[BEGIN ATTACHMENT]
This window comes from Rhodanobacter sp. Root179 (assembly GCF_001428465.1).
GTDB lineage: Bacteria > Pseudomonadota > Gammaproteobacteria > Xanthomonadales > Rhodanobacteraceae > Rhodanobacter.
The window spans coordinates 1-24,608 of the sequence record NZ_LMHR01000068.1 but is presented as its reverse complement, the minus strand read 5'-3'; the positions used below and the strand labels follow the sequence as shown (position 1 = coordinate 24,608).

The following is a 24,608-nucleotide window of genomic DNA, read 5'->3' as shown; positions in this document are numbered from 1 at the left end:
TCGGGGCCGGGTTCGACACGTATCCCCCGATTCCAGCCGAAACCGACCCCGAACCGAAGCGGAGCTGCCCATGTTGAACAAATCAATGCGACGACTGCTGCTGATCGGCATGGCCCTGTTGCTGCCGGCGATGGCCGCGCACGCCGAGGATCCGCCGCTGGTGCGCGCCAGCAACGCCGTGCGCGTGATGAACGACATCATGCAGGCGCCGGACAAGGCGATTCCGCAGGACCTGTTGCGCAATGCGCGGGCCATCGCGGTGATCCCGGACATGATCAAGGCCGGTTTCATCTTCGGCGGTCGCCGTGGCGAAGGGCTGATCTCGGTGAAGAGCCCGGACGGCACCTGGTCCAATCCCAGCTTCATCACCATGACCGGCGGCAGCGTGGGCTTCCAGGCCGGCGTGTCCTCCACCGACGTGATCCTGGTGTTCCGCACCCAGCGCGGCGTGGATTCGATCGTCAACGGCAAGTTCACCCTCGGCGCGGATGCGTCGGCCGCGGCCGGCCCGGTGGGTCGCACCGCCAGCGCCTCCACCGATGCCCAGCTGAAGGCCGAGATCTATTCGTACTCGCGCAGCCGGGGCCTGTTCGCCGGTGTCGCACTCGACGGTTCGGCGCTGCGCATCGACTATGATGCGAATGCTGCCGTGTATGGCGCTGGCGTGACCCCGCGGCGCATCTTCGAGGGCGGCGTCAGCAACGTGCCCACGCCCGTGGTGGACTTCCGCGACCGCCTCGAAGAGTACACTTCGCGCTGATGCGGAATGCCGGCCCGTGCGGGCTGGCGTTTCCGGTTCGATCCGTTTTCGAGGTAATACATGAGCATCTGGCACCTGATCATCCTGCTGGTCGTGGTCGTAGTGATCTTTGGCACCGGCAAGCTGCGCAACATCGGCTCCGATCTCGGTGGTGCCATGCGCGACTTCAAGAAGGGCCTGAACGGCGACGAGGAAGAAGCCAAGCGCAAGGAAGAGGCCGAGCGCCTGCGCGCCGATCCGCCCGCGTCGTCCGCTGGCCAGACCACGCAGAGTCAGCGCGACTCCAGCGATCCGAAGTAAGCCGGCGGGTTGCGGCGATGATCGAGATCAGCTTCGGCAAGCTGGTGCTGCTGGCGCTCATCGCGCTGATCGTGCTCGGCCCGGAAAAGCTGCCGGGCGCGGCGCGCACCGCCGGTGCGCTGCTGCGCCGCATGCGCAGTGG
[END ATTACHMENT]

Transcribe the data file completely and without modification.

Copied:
This window comes from Rhodanobacter sp. Root179 (assembly GCF_001428465.1).
GTDB lineage: Bacteria > Pseudomonadota > Gammaproteobacteria > Xanthomonadales > Rhodanobacteraceae > Rhodanobacter.
The window spans coordinates 1-24,608 of the sequence record NZ_LMHR01000068.1 but is presented as its reverse complement, the minus strand read 5'-3'; the positions used below and the strand labels follow the sequence as shown (position 1 = coordinate 24,608).

The following is a 24,608-nucleotide window of genomic DNA, read 5'->3' as shown; positions in this document are numbered from 1 at the left end:
TCGGGGCCGGGTTCGACACGTATCCCCCGATTCCAGCCGAAACCGACCCCGAACCGAAGCGGAGCTGCCCATGTTGAACAAATCAATGCGACGACTGCTGCTGATCGGCATGGCCCTGTTGCTGCCGGCGATGGCCGCGCACGCCGAGGATCCGCCGCTGGTGCGCGCCAGCAACGCCGTGCGCGTGATGAACGACATCATGCAGGCGCCGGACAAGGCGATTCCGCAGGACCTGTTGCGCAATGCGCGGGCCATCGCGGTGATCCCGGACATGATCAAGGCCGGTTTCATCTTCGGCGGTCGCCGTGGCGAAGGGCTGATCTCGGTGAAGAGCCCGGACGGCACCTGGTCCAATCCCAGCTTCATCACCATGACCGGCGGCAGCGTGGGCTTCCAGGCCGGCGTGTCCTCCACCGACGTGATCCTGGTGTTCCGCACCCAGCGCGGCGTGGATTCGATCGTCAACGGCAAGTTCACCCTCGGCGCGGATGCGTCGGCCGCGGCCGGCCCGGTGGGTCGCACCGCCAGCGCCTCCACCGATGCCCAGCTGAAGGCCGAGATCTATTCGTACTCGCGCAGCCGGGGCCTGTTCGCCGGTGTCGCACTCGACGGTTCGGCGCTGCGCATCGACTATGATGCGAATGCTGCCGTGTATGGCGCTGGCGTGACCCCGCGGCGCATCTTCGAGGGCGGCGTCAGCAACGTGCCCACGCCCGTGGTGGACTTCCGCGACCGCCTCGAAGAGTACACTTCGCGCTGATGCGGAATGCCGGCCCGTGCGGGCTGGCGTTTCCGGTTCGATCCGTTTTCGAGGTAATACATGAGCATCTGGCACCTGATCATCCTGCTGGTCGTGGTCGTAGTGATCTTTGGCACCGGCAAGCTGCGCAACATCGGCTCCGATCTCGGTGGTGCCATGCGCGACTTCAAGAAGGGCCTGAACGGCGACGAGGAAGAAGCCAAGCGCAAGGAAGAGGCCGAGCGCCTGCGCGCCGATCCGCCCGCGTCGTCCGCTGGCCAGACCACGCAGAGTCAGCGCGACTCCAGCGATCCGAAGTAAGCCGGCGGGTTGCGGCGATGATCGAGATCAGCTTCGGCAAGCTGGTGCTGCTGGCGCTCATCGCGCTGATCGTGCTCGGCCCGGAAAAGCTGCCGGGCGCGGCGCGCACCGCCGGTGCGCTGCTGCGCCGCATGCGCAGTGG